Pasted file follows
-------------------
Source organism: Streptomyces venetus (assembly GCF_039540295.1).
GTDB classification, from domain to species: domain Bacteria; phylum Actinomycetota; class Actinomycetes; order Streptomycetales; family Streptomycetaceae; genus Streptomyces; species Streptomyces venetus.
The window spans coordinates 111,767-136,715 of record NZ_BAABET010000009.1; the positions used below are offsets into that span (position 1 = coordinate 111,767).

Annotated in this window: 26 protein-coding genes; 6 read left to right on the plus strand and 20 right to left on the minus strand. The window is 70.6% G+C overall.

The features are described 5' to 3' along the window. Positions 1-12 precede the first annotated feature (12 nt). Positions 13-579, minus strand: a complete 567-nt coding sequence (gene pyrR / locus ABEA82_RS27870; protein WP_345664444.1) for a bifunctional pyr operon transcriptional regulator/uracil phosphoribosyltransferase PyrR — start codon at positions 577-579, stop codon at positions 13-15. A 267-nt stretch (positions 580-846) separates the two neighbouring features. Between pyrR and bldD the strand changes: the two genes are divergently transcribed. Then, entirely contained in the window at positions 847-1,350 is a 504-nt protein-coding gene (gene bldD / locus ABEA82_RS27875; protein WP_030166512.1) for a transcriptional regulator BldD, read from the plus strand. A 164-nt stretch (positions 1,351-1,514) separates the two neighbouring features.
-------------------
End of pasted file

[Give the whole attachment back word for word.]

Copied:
Source organism: Streptomyces venetus (assembly GCF_039540295.1).
GTDB classification, from domain to species: domain Bacteria; phylum Actinomycetota; class Actinomycetes; order Streptomycetales; family Streptomycetaceae; genus Streptomyces; species Streptomyces venetus.
The window spans coordinates 111,767-136,715 of record NZ_BAABET010000009.1; the positions used below are offsets into that span (position 1 = coordinate 111,767).

Annotated in this window: 26 protein-coding genes; 6 read left to right on the plus strand and 20 right to left on the minus strand. The window is 70.6% G+C overall.

The features are described 5' to 3' along the window. Positions 1-12 precede the first annotated feature (12 nt). Positions 13-579, minus strand: a complete 567-nt coding sequence (gene pyrR / locus ABEA82_RS27870; protein WP_345664444.1) for a bifunctional pyr operon transcriptional regulator/uracil phosphoribosyltransferase PyrR — start codon at positions 577-579, stop codon at positions 13-15. A 267-nt stretch (positions 580-846) separates the two neighbouring features. Between pyrR and bldD the strand changes: the two genes are divergently transcribed. Then, entirely contained in the window at positions 847-1,350 is a 504-nt protein-coding gene (gene bldD / locus ABEA82_RS27875; protein WP_030166512.1) for a transcriptional regulator BldD, read from the plus strand. A 164-nt stretch (positions 1,351-1,514) separates the two neighbouring features.